Edwin R. Fellows : biography
Edwin R. Fellows (May 29, 1865 – May 21, 1945) was an American inventor and entrepreneur from Torrington, Connecticut who designed and built a new type of gear shaper in 1896 and, with the mentoring of James Hartness, left the Jones & Lamson Machine Company to co-found the Fellows Gear Shaper Company in Springfield, Vermont, which became one of the leading firms in the gear-cutting segment of the machine tool industry. Fellows' machines made a vital contribution to the mass production of effective and reliable gear transmissions for the nascent automotive industry. By the conclusion of World War II, Fellows Gear Shaper Company machines were in defense contractor plants, manufacturing geared components for aircraft engines, tanks, instruments, cameras, fuses and other war-time materiel.
Patents and awards
Fellows received 39 patents pertaining to gear shaping, generating, grinding and measuring machines. The Franklin Institute awarded him the John Scott Medal in 1899.
File:Fellows Spur Gear Shaper.jpg|Fellows Gear Shaper Company "6-Type" spur gear shaper, ca. 1922. File:High-Speed-Gear Shaper.jpg|High-speed seven-inch spur gear shaper made by Fellows Gear Shaper Company, ca. 1922. File:Spur Gear Cutter.jpg|Fellows Gear Shaper Company spur gear cutter, ca. 1922. File:Helical Gear Shaper Cutters.jpg|Right- and left-hand helical gear cutters by the Fellows Gear Shaper Company, ca. 1922.
Fellows' father, Charles L. Fellows, was a principal of Torrington High School and was interested in mathematics. When his father died, Fellows was in his first year of high school. As a result of his father's death, Fellows had to go to work as a department store clerk while his mother had to take on lodgers. One such lodger was James Hartness, who was to become a machine-tool entrepreneur in Springfield, Vermont and who befriended Fellows and ultimately convinced him to follow career opportunities in the Springfield machine-tool industry with his firm, the Jones & Lamson Machine Company (J&L). Roe reports that Fellows completed high school.
Fellows moved to Springfield in 1889, working first at a screw-making machine before being transferred to the drafting department at J&L. In this capacity he became interested in the problem of manufacturing gears, which requires accurate shaping according to mathematical principles in many different forms, including spur gears, worm gears, helical gears and spiral bevel gears. The problem employs the "study of involute cycloidal, epicycloidal and hypocycloidal curves."
By 1896 Fellows had fully developed a new approach to gear cutting. Previously, gears had been milled, using cutters that were formed to the shape of the individual teeth. Upon the completion of each gear tooth, the gear blank was indexed to a new position to mill the next tooth, which could lead to problems in accurate spacing of gear teeth and the shaping of the individual teeth. Fellows conceived a method whereby the gear cutter, which was itself a gear with hardened cutting edges, and gear blank revolved together as if they were a pair of gears. This process required no intermediate template or other type of mechanical guide for shaping the gear. Hobbing has become the preferred approach to manufacturing spur gears and helical gears.
Fellows Gear Shaper Company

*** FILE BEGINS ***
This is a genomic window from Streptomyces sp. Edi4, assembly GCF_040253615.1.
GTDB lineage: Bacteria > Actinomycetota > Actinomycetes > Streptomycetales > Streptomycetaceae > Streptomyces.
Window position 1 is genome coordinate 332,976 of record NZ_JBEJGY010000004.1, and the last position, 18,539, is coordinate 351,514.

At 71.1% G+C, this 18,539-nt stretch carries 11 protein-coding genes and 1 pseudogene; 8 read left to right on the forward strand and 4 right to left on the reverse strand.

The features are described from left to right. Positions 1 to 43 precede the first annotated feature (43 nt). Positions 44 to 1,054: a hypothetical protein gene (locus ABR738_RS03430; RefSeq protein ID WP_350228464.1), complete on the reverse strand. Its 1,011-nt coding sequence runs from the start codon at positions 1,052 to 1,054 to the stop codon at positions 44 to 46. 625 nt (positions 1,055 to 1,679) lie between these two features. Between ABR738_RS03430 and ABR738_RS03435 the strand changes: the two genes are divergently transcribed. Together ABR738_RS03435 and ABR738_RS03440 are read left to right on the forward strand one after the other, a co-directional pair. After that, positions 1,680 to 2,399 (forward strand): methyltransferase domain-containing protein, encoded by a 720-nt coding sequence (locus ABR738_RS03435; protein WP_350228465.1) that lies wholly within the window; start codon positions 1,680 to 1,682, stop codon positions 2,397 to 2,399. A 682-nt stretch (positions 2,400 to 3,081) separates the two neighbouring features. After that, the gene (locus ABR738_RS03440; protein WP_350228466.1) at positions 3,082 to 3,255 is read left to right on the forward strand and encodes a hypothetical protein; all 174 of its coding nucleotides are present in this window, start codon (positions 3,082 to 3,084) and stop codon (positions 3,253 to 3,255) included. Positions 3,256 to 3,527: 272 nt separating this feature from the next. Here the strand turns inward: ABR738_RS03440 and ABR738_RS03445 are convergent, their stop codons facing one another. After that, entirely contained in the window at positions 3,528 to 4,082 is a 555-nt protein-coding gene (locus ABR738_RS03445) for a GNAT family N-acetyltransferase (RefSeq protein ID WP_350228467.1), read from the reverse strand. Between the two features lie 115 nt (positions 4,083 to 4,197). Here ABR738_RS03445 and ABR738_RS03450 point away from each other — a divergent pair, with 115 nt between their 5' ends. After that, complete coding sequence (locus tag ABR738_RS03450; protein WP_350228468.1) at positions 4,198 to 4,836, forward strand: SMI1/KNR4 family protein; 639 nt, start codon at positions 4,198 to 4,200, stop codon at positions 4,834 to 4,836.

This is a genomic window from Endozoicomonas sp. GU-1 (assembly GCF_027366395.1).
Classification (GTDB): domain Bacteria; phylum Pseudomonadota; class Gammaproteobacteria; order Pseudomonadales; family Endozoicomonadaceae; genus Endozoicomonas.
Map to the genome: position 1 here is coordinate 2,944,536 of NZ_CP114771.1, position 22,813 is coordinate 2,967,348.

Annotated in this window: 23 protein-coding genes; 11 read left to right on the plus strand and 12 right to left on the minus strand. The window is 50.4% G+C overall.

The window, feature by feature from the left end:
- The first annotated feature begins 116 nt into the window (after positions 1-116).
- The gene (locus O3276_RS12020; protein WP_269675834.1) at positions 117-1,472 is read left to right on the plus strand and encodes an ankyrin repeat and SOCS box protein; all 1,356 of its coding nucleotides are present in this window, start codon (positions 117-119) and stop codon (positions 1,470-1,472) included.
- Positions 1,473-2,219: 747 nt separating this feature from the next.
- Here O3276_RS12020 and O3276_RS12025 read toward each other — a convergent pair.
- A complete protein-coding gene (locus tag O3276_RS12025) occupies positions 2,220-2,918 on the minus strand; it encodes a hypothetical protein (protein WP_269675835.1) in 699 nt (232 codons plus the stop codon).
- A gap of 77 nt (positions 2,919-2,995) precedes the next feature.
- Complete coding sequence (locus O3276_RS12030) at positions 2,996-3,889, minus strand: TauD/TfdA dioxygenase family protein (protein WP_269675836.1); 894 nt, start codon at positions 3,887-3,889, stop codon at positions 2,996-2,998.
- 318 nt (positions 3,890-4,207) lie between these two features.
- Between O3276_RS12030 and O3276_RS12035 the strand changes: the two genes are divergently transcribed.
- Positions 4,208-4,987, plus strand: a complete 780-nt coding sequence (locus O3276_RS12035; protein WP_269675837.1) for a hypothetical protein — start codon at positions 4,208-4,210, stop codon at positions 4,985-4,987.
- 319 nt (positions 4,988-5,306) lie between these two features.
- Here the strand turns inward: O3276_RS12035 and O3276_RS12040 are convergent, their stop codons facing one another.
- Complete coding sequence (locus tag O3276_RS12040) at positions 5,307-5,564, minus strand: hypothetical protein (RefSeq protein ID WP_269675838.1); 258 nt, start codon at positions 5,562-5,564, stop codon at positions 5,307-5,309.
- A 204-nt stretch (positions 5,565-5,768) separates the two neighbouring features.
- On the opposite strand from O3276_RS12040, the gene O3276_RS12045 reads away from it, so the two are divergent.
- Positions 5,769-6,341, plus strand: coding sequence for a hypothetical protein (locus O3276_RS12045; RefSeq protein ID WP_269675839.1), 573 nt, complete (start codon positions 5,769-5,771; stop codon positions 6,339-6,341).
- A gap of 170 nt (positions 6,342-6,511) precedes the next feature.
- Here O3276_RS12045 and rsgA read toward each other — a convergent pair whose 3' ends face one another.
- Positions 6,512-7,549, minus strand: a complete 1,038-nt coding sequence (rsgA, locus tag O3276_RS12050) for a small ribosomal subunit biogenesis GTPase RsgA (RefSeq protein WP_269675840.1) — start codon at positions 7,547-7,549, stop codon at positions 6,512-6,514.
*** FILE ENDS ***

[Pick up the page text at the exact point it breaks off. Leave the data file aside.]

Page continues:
Tools for the mass-production of gears
Fellows obtained backing from several Springfield industrialists, including Hartness and William D. Woolson, who founded the Fellows Gear Shaper Company on July 13, 1896. Fellows became manager of the company and Woolson the president. The company built a manufacturing facility in Springfield and ordered a prototype machine from Fitchburg Machine Works.
The first "6-Type" production machine was built in 1897 and sold to a Worcester, Massachusetts machine-tool firm. Sales were then slow until the advent of the mass-produced automobile. By 1911 the Fellows Gear Shaper Company was thriving with 37 percent of its production going to Europe. Fellows became president and general manager of the company in 1917. At this time the company had developed:
- A gear-generating machine, employing a reciprocating gear-like tool
- A self-locking index-wheel system with worm-drive to control the cutter and work in the gear-generating machine.
- A methodology for grinding involute curves in gears.
- A ground master gear.
- A gear-shaped planing tool for manufacturing helical gears.
By 1924 the Fellows Gear Shaper Company, under the direction of Fellows, employed seven hundred men and was capable of producing one hundred gear shapers and four thousand cutters per month. Roe characterized the company's gear shapers as "one of the most important tools in the manufacture of automobiles."
Tools for war-time production of gears
During World War II the Fellows Gear Shaper Company plant was enlarged to a peak work force of 3,300, including 400 women. The company's gear shaping machinery spanned extremes in capability between being able to produce gears with a 100-inch pitch diameter (the diameter at the bottom of the tooth) to 1/16-inch pitch diameter. By the conclusion of the war, Fellows Gear Shaper Company machines were in defense contractor plants manufacturing geared components, including:
- Airplane propellor shaft webs. (Special Disking Machines).
- Splines on aircraft engine crankshafts (Horizontal Z-Model).
- Helical gears for tank transmissions (No. 15B Gear Burnishing Machine).
- Propellor gears for aircraft engines (No. 24 Hydro-Gear Lapper).
- Fine-pitch gears for aircraft instruments, aerial cameras, bomb fuses, etc. (Straight-Line Gear Generator).
Fellows resigned as general manager in 1939, but remained president and director of the company until his death in 1945.
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